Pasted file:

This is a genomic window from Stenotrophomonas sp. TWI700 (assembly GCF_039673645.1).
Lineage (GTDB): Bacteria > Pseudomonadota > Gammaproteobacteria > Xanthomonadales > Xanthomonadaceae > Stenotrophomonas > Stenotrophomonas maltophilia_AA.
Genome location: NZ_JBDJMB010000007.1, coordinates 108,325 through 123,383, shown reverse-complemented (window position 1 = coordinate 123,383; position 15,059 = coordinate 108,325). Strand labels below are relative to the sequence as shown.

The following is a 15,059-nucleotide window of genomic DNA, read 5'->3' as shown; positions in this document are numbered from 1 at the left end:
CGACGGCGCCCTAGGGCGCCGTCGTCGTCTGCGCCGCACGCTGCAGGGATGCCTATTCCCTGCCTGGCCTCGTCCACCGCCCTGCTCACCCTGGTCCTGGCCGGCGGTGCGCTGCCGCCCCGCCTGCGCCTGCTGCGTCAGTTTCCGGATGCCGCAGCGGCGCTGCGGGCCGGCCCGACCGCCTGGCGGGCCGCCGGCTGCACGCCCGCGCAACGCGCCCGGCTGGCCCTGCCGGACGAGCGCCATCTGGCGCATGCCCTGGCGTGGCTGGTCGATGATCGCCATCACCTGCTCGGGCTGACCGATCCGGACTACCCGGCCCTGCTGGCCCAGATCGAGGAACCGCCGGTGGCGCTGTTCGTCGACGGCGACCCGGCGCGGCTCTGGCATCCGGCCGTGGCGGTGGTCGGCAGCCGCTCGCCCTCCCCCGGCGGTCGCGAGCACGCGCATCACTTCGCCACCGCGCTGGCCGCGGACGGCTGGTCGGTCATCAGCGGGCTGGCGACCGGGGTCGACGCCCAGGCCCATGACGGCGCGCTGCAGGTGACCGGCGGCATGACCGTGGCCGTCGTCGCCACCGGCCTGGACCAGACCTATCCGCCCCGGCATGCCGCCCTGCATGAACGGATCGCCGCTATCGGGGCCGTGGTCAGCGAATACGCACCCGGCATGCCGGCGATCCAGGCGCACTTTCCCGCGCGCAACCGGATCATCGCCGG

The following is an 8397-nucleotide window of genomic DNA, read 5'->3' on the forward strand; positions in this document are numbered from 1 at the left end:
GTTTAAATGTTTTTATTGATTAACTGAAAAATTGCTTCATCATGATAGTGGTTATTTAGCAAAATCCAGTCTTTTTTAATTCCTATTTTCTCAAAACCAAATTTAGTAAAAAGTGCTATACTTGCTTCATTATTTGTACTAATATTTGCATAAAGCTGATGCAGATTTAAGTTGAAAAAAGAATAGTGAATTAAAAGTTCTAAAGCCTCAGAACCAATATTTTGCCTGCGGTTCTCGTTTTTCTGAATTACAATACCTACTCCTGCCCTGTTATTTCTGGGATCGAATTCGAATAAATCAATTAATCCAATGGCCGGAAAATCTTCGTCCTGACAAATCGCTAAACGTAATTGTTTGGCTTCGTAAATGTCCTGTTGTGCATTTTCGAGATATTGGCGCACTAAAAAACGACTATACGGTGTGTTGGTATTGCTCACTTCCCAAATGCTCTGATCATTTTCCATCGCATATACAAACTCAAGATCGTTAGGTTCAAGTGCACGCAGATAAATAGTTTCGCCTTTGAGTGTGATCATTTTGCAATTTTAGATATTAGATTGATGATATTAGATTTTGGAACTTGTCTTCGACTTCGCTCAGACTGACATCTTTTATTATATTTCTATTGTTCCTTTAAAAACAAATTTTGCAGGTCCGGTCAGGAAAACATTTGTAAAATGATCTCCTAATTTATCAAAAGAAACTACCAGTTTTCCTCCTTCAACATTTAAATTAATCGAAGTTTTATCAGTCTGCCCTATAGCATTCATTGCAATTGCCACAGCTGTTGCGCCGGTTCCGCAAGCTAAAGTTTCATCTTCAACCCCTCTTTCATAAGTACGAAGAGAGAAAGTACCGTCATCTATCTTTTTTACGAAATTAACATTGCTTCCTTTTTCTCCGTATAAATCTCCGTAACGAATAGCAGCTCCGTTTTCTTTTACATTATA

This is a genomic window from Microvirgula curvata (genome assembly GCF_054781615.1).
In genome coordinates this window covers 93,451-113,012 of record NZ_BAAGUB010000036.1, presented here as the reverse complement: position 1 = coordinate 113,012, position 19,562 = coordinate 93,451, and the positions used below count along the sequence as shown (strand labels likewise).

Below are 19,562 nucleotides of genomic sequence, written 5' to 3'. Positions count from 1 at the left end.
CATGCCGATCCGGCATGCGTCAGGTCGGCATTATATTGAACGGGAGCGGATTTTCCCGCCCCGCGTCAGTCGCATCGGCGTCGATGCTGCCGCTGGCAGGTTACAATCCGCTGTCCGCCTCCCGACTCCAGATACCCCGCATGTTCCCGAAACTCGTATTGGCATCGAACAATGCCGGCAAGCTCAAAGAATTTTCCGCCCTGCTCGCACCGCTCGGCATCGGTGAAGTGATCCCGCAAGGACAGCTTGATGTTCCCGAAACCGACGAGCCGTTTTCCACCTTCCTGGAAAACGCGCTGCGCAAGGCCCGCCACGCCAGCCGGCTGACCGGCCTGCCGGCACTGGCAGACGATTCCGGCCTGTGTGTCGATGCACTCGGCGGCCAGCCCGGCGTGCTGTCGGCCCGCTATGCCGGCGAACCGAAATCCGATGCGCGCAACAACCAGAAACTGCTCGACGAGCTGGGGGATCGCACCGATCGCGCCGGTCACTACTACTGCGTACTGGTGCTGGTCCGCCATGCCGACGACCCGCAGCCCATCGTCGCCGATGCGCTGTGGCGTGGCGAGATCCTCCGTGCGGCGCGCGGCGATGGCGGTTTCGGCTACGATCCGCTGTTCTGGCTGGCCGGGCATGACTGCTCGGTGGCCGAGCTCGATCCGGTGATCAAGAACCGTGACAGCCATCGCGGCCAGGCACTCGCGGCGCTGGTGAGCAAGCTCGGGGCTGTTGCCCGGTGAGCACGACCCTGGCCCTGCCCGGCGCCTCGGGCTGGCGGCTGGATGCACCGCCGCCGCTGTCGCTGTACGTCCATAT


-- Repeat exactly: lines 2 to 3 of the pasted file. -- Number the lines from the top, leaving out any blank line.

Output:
Lineage (GTDB): Bacteria > Pseudomonadota > Gammaproteobacteria > Xanthomonadales > Xanthomonadaceae > Stenotrophomonas > Stenotrophomonas maltophilia_AA.
Genome location: NZ_JBDJMB010000007.1, coordinates 108,325 through 123,383, shown reverse-complemented (window position 1 = coordinate 123,383; position 15,059 = coordinate 108,325). Strand labels below are relative to the sequence as shown.